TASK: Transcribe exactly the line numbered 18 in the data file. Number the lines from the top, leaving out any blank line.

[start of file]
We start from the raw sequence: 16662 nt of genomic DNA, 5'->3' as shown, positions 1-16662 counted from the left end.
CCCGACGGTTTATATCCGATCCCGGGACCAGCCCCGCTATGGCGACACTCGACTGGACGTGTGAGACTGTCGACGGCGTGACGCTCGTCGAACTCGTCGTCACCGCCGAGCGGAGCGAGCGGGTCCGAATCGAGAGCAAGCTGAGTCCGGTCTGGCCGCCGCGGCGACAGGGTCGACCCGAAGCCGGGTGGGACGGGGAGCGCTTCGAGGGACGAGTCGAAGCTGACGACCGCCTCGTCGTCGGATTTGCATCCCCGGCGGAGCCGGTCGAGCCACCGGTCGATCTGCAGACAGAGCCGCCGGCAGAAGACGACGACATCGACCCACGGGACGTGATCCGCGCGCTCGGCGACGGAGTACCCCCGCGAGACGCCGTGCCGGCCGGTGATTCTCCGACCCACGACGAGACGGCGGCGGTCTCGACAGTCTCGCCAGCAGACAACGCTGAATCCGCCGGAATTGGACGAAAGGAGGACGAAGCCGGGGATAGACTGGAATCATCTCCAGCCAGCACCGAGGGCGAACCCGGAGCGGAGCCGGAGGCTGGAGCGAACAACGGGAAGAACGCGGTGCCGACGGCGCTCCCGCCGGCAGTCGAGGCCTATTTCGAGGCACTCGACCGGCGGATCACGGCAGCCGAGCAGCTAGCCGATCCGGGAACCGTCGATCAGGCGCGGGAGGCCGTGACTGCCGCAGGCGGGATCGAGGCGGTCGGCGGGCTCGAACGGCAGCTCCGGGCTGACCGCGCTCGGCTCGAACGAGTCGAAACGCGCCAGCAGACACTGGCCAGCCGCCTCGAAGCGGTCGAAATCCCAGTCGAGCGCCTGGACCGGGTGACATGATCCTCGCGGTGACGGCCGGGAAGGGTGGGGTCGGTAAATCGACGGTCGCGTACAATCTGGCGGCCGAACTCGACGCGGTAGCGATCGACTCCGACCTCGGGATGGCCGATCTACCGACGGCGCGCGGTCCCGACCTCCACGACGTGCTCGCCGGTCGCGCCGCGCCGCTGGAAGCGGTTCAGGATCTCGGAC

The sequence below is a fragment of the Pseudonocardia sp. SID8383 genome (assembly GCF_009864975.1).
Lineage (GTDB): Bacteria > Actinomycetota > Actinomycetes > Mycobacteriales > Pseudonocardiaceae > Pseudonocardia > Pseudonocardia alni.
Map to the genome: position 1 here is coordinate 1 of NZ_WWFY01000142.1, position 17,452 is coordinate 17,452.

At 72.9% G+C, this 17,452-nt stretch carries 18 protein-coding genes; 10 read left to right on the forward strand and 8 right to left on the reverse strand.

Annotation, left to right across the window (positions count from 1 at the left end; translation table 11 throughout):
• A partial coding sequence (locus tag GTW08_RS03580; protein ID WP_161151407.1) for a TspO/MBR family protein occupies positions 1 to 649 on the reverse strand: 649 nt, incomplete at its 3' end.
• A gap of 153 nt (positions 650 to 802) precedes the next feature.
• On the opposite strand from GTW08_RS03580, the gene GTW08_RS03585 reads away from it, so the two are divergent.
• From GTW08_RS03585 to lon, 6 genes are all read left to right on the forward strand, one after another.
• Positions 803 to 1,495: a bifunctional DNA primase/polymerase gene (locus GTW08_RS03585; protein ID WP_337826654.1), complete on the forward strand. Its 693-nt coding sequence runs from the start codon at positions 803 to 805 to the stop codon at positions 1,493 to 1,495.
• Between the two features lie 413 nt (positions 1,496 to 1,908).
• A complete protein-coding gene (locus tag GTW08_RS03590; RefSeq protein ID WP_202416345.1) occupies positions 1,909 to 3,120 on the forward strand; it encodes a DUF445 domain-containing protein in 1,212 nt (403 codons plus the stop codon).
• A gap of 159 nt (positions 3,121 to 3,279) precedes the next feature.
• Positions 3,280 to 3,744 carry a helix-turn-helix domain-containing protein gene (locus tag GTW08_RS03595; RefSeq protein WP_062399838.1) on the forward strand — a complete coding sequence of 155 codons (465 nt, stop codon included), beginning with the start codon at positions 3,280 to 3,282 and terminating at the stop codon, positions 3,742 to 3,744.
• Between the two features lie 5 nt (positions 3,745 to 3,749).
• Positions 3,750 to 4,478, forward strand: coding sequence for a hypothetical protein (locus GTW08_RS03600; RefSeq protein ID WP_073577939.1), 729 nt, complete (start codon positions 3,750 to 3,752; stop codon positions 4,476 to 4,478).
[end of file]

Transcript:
• Positions 3,750 to 4,478, forward strand: coding sequence for a hypothetical protein (locus GTW08_RS03600; RefSeq protein ID WP_073577939.1), 729 nt, complete (start codon positions 3,750 to 3,752; stop codon positions 4,476 to 4,478).